Building a community: Making connections at UsherKids conference

26 September 2018
Associate Professor Megan Munsie engaging with a group at the UsherKids Australia Connections Conference
The 2018 UsherKids Australia Connections Conference 2018 was held on 14 September at the Larwill Studio in Parkville. The Conference provided Australian Usher children and adults, and their families, an opportunity to connect with each other as well as clinicians, researchers and services providers. 

The conference was held to coincide with the global Usher Syndrome Awareness Day and featured a moving photography exhibition from The Usher Syndrome Society, an organisation from the USA that uses the arts to raise awareness and funds for Usher syndrome by using portraits of those with the condition at events across the globe.  

After hearing from Mark Dunning the Chair of the USA Usher Syndrome Coalition, delegates than had an opportunity to delve deep into the science behind Ushers syndrome.

First up was Dr John Ruddle, paediatric and Genetic Ophthalmologist consulting at Royal Children’s Hospital and Royal Victorian Eye and Ear Hospital, who provided an overview on the genetics of Ushers Syndrome.

Usher syndrome is a rare genetic condition characterised by hearing loss, the progressive loss of vision and in some cases, issues with balance. The loss of vision is caused by a disease called Retinitis Pigmentosa, which affects the light sensitive area of tissue on the back of the eye.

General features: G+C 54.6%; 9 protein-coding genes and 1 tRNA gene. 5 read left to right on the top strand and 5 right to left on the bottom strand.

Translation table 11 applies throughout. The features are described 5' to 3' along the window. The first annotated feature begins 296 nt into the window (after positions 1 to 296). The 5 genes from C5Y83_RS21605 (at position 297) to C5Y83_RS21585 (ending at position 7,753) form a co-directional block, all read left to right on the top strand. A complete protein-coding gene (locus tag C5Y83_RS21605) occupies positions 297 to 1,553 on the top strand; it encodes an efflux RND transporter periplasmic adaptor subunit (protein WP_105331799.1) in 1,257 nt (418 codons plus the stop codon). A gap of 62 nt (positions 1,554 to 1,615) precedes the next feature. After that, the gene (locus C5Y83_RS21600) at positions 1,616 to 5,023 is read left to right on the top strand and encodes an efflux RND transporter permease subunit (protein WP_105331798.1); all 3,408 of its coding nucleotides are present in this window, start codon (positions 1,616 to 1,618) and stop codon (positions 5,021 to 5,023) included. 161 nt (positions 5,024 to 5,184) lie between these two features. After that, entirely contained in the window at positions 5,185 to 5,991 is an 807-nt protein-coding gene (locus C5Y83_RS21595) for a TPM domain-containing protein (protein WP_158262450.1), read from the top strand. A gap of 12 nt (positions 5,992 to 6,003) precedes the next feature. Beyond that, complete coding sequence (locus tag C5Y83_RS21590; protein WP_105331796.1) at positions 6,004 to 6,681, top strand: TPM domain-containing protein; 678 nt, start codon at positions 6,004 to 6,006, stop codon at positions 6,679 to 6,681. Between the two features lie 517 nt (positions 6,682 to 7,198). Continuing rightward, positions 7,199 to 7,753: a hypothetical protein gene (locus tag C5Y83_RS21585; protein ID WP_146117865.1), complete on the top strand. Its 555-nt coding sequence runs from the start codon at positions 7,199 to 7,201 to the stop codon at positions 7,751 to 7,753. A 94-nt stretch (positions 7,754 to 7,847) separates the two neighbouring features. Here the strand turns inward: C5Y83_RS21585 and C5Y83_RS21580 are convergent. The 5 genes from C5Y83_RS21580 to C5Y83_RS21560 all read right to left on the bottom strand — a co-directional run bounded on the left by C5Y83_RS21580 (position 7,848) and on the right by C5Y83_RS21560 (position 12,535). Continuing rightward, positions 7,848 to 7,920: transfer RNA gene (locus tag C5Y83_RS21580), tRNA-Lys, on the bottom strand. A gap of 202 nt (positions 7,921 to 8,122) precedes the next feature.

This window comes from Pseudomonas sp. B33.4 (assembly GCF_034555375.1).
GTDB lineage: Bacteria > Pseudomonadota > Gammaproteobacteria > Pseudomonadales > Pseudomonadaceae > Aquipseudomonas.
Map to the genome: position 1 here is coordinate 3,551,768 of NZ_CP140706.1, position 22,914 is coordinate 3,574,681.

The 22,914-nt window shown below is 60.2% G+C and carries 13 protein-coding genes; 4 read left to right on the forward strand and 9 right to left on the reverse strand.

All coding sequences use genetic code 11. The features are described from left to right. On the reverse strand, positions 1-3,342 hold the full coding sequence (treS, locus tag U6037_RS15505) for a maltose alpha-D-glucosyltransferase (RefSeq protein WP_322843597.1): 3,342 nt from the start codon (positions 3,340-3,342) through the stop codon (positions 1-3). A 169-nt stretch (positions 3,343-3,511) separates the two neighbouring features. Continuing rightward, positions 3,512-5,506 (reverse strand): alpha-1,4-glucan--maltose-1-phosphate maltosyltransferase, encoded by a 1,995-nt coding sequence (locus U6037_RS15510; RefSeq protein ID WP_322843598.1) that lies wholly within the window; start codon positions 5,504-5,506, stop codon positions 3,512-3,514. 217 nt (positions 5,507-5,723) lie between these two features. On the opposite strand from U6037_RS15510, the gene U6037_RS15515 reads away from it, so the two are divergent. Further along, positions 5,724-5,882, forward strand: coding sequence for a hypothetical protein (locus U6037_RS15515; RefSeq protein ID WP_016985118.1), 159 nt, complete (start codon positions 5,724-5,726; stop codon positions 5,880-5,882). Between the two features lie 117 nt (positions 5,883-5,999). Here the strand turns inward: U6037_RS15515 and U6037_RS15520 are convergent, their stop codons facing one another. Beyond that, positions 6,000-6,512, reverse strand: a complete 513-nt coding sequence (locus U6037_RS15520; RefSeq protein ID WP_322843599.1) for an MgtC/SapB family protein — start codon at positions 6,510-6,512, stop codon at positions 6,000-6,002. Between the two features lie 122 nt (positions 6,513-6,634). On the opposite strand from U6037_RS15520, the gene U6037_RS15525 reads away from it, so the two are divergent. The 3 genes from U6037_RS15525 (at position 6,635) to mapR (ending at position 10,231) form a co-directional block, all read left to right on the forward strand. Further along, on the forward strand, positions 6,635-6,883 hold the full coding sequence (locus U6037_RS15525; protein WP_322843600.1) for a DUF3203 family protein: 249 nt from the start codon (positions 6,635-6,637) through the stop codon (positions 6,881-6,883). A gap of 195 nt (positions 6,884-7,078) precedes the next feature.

Stem Cells Australia’s Associate Professor Megan Munsie and Lisa Kearns, a research Orthoptist at the Royal Victorian Eye and Ear Hospital and Centre for Eye Research Australia, then unravelled the science and research activities underway around the globe, including in Australia. Megan and Lisa explained the steps involved in moving a project out of the lab and into a clinical trial and reflected on the importance of “doing your research” to ensure that patients understand the nature of an ethical & well-regulated research project. 

The program included an update from the International Usher Syndrome Symposium which took place in Germany in July 2018, as well as inspiring Usher stories from our ambassadors and the progress of Australian Usher syndrome research. 

Emily Shepard and Hollie Feller, mothers of children with Usher syndrome, set up Usherkids Australia four years ago to provide a network for other families with children diagnosed with the same condition as their sons. UsherKids strives to improve the diagnosis process, educate professionals and support services, and build a community for families connected by this rare condition. 

Hollie Feller and Daniel Feller also founded Genetics Cures Australia, which has recently partnered with Stem Cells Australia, to work with an expert team of doctors and scientists to investigate Retinitis Pigmentosa, and possible treatment options. 

Click here to find out more about UsherKids and to watch some of the presentations from the 2018 Connections Conference.